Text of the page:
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Cases of mumps in Iowa have been of concern lately, since it appears that state may have a possible outbreak. Researchers are still investigating actual vaccine coverage on college campuses, potential modes of transmission, and the effectiveness of one or two doses of MMR vaccine. Evidence suggests that these Iowa cases of mumps may be related to an outbreak in the United Kingdom.

Mumps in Iowa: An Introduction

In the United States, since 2001, an average of 265 mumps cases (the numbers range from 231 to 293) have been reported each year. In Iowa, an average of five mumps cases have been reported annually since 1996. However, by March 28, 2006, a total of 219 mumps cases had been reported in Iowa, and an additional 14 people with clinically compatible symptoms of mumps were being investigated in three neighboring states (11 in Illinois, 2 in Nebraska, and 1 in Minnesota) in what has become the largest epidemic of mumps in the United States since 1988.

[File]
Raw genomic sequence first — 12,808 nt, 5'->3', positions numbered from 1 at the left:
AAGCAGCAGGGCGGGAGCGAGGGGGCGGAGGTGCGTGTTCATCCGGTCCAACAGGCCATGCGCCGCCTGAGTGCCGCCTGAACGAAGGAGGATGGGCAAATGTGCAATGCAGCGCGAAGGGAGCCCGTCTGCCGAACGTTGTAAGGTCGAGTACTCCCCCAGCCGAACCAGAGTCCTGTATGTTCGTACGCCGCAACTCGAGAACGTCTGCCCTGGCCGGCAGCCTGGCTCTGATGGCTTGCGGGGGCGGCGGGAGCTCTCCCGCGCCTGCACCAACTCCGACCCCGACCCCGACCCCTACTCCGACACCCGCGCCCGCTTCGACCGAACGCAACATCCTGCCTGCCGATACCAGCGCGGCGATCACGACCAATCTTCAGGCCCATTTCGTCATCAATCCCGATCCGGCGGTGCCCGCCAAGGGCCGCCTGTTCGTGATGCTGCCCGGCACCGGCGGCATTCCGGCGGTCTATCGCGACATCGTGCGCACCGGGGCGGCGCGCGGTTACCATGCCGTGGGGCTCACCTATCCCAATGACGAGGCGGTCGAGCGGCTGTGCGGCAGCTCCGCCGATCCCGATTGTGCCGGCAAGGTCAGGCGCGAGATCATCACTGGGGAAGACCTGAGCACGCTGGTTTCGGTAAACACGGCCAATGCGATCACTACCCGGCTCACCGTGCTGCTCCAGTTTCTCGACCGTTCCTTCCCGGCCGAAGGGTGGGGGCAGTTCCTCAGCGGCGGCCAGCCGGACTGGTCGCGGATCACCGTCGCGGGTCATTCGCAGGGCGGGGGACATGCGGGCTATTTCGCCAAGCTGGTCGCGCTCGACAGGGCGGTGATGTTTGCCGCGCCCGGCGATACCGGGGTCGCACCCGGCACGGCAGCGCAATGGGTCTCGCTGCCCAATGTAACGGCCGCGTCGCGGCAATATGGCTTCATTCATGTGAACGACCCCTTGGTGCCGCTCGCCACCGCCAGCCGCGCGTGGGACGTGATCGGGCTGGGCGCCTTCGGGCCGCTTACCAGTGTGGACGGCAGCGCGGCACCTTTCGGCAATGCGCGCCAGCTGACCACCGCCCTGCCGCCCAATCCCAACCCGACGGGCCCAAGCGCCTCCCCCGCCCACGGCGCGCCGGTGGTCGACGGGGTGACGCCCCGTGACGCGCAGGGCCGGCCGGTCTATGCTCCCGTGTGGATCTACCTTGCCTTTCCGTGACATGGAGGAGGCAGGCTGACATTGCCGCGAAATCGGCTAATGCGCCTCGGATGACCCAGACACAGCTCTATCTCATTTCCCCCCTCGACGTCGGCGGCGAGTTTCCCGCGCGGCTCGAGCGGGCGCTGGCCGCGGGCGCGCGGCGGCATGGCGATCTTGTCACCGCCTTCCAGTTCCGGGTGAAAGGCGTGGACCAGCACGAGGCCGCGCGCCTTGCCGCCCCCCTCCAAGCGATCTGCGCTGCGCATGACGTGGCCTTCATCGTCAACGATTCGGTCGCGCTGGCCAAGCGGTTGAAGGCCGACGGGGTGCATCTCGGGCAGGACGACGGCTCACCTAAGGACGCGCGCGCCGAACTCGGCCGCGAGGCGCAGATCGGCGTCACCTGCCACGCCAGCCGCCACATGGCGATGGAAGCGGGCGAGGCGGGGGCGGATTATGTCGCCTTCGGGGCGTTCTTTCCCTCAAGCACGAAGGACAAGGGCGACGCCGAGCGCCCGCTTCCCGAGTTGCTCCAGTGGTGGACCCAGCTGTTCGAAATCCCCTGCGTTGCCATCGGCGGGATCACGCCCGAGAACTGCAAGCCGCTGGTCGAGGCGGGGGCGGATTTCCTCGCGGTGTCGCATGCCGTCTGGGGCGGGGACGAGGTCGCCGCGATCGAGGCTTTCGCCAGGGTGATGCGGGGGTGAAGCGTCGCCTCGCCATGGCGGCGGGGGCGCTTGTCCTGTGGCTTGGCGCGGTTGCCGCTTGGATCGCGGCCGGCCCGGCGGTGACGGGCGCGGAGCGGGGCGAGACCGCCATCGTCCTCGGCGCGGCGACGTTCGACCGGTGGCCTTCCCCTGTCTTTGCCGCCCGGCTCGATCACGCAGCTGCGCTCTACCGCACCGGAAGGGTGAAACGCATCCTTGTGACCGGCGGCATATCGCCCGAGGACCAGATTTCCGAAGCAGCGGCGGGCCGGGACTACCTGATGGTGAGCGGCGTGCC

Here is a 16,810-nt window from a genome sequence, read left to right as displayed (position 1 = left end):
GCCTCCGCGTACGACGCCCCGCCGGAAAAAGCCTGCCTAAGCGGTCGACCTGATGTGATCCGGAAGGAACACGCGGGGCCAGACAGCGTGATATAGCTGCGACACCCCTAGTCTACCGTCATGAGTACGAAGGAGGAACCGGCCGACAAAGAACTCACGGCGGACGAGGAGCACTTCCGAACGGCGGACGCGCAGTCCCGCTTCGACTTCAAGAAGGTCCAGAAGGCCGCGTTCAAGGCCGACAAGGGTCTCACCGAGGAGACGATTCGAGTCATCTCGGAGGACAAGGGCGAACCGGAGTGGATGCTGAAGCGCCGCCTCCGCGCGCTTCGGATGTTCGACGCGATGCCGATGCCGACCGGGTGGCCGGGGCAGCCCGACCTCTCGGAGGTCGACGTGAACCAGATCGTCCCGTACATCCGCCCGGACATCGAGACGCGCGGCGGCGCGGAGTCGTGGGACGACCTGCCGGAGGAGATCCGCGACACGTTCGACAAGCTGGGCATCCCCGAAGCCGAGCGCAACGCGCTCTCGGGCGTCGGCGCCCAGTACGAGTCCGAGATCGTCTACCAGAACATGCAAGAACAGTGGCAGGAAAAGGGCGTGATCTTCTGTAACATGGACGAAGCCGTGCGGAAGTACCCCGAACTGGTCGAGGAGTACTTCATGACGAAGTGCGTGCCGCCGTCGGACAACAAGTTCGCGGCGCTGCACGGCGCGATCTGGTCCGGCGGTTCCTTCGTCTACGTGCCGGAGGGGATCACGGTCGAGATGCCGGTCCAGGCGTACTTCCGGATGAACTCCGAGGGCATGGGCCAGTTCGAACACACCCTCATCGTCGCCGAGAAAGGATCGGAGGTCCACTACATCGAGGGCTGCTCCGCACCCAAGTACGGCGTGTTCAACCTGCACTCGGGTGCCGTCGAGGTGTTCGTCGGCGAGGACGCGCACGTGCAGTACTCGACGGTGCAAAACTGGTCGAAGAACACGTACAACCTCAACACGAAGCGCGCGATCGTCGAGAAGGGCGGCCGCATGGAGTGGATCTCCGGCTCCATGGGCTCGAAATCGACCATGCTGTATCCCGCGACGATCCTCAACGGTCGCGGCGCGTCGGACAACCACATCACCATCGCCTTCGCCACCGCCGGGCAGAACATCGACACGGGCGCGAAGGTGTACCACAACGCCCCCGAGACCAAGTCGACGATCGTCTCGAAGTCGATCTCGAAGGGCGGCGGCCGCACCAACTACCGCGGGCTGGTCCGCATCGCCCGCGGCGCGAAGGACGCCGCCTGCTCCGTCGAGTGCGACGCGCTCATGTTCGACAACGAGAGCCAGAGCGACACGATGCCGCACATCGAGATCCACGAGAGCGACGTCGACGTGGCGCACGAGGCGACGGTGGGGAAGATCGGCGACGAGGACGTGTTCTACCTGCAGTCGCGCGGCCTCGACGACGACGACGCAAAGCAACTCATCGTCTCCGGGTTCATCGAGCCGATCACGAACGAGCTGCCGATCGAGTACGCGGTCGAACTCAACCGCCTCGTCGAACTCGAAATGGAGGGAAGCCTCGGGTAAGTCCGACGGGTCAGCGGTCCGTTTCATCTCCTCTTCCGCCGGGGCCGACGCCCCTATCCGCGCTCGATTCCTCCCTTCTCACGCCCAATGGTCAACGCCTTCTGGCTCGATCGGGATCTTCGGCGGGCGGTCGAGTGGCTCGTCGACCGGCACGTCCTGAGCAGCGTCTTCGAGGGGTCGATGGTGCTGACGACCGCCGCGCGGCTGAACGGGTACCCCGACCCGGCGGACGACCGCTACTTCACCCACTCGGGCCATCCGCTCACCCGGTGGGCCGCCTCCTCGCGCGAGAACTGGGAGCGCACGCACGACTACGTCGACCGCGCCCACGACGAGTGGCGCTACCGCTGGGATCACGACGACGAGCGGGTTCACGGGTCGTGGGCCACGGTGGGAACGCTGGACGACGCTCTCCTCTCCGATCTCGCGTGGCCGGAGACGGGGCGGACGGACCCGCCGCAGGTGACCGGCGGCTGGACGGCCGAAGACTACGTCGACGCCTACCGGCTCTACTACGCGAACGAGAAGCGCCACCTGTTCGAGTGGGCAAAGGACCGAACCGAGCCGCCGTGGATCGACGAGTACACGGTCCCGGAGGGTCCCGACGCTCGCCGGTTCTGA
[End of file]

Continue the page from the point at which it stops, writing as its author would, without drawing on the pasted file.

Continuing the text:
History of Iowa Cases of Mumps

In 1977, Iowa law mandated one dose of measles, mumps, and rubella (MMR) vaccine for entry to public schools; in 1991, the mandate became two doses. For the 2004-2005 school year, 97 percent of children entering school in Iowa had received two doses of MMR vaccine.
The first reports to the Iowa Department of Public Health (IDPH) of mumps-like illness occurred in December 2005 at a university in eastern Iowa, where several students with glandular swelling were tested; two tested positive for mumps-specific IgM antibodies.
In mid-January 2006, an isolate from an unrelated patient was cultured and identified as mumps virus at the University Hygienic Laboratory (Iowa's state public health laboratory). Viral isolates were sent to the Centers for Disease Control and Prevention (CDC), and the mumps virus strain was identified as genotype G. By mid-February, active surveillance had been initiated in seven geographic areas, including the campuses of the three largest universities in Iowa.
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Last reviewed by: Arthur Schoenstadt, MD
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